It's almost the same people who are saying we need more Islam in Europe who are always happy to point out that "even the Americans think so fondly of them" etc. - "they're practically married to these guys".

It's fuel to the fire for the critics of US - a clear demonstration that all of the political rhetoric of US tends to be bullcrap when it comes to test and that your country's elites are happy to ally themselves with North Korea or Soviet Union if that means more money and advantage for them while talking about things like freedom and democracy only when dealing with people who are not happy to surrender themselves to the hegemony of US.



It's now quite apparent that Islamic countries just don't want Western style democracy.

So we can preach "freedom and democracy" all we want, but it's obviously just not compatible with the likes of Sharia Law, and it's adherents, for one example. Nor the rampant tribal grudges present in so many places.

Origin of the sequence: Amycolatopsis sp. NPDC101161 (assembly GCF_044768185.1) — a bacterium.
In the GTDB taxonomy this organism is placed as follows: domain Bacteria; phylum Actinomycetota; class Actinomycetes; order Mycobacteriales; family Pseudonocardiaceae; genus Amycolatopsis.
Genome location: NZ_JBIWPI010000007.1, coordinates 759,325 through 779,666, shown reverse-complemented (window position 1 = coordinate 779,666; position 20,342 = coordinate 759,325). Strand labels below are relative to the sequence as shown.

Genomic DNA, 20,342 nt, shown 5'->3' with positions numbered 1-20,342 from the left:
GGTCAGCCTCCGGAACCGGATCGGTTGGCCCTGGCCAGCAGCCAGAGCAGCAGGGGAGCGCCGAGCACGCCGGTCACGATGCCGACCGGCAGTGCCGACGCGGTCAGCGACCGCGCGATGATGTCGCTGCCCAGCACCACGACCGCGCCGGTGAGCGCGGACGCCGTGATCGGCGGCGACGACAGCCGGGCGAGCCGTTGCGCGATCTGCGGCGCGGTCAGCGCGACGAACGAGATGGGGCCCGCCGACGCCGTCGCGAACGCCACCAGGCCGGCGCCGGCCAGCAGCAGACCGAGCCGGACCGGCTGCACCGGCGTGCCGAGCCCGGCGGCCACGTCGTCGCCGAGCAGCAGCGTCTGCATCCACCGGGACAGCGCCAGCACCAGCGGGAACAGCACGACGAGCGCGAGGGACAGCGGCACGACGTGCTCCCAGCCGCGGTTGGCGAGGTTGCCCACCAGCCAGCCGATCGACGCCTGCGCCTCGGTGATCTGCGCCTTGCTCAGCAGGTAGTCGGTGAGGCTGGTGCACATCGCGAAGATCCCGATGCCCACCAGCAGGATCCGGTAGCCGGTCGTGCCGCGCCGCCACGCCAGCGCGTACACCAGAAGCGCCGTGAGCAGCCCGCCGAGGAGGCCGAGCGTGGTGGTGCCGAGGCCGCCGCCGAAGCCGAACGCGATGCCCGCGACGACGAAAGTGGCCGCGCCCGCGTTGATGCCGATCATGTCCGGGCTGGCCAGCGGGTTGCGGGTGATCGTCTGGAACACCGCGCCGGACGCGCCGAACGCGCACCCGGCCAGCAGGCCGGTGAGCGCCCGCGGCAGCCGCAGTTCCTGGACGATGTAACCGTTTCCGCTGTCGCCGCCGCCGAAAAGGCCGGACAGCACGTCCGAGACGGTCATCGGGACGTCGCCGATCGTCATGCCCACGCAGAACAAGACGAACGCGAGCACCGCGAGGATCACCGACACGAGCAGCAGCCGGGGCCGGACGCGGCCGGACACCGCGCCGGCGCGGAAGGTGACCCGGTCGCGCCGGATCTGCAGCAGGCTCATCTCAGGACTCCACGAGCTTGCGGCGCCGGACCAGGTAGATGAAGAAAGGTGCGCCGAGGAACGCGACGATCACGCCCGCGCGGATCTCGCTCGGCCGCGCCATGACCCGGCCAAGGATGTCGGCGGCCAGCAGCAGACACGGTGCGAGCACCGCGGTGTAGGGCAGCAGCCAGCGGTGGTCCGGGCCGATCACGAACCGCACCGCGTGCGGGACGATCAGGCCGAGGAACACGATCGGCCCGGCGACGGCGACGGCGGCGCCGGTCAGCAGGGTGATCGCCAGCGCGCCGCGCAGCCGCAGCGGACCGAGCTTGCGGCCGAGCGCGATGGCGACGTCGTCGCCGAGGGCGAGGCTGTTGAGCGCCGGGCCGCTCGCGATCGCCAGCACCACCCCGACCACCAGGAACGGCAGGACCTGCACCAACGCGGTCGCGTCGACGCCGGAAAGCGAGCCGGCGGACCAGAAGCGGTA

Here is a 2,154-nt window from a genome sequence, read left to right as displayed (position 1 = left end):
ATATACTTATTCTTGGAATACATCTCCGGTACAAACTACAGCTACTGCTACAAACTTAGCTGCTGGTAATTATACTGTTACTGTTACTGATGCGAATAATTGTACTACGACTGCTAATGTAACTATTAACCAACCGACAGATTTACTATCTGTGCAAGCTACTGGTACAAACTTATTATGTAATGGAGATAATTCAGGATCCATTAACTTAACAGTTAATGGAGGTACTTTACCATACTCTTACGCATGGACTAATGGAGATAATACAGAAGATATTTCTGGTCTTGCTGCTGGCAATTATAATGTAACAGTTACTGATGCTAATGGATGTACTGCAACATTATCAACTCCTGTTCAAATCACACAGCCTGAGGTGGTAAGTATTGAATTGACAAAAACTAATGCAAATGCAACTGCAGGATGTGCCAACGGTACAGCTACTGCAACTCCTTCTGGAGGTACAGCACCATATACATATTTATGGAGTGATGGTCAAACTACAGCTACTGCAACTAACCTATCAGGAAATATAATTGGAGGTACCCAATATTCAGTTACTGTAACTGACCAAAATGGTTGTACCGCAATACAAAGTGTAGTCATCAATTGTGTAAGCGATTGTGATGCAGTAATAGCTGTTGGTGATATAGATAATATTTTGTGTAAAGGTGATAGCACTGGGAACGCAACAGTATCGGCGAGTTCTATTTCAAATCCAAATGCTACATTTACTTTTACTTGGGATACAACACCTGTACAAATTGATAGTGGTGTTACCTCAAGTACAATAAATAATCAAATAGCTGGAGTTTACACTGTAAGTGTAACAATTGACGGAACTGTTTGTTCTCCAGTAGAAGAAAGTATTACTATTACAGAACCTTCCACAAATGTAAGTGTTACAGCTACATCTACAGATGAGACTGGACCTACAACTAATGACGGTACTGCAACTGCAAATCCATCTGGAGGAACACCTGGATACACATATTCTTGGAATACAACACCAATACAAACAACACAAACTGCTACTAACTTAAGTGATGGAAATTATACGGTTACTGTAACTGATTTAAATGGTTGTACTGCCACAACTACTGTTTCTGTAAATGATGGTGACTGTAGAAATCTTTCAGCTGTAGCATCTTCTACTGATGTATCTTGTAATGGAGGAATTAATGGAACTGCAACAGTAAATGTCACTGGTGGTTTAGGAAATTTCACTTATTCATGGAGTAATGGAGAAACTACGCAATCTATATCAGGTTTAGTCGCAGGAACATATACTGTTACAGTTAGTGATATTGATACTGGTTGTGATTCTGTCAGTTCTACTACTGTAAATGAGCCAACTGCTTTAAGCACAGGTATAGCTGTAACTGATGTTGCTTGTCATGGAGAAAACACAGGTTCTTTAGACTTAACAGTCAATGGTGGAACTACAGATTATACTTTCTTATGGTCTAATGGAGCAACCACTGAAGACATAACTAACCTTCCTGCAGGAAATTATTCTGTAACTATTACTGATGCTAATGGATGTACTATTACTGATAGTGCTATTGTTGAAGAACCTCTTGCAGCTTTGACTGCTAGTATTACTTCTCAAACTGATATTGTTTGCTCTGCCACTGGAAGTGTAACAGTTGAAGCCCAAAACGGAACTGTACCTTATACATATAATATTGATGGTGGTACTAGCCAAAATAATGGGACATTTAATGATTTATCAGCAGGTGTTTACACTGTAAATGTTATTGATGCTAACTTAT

The results of attempting to implement democracy, in such cases, has been a failure. Hence the reason many of us started giving less of a shit about foreigners in recent years. Asking ourselves why we should even bother policing the world anymore. Maybe we should just let the Syrias of the world escalate to widespread chemical warfare? Then what's next? Biological? Nuclear? Will France or Germany step in to take care of this stuff? Because it's certainly not a thankful, much less beneficial, job.

Americans are increasingly wanting to leave much of that self-imposed duty behind. Start being more selfish on an international level. I don't think we'll get a lot of praise either way, so any politicians' notions of being popular with the rest of the world should be flushed. They're supposed to be working with American citizens' interests as priority number one, two, and three anyway. But that doesn't always seem to be, in practice.

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 Post subject: Re: Saudi Arabia
PostPosted: Tue May 30, 2017 11:59 am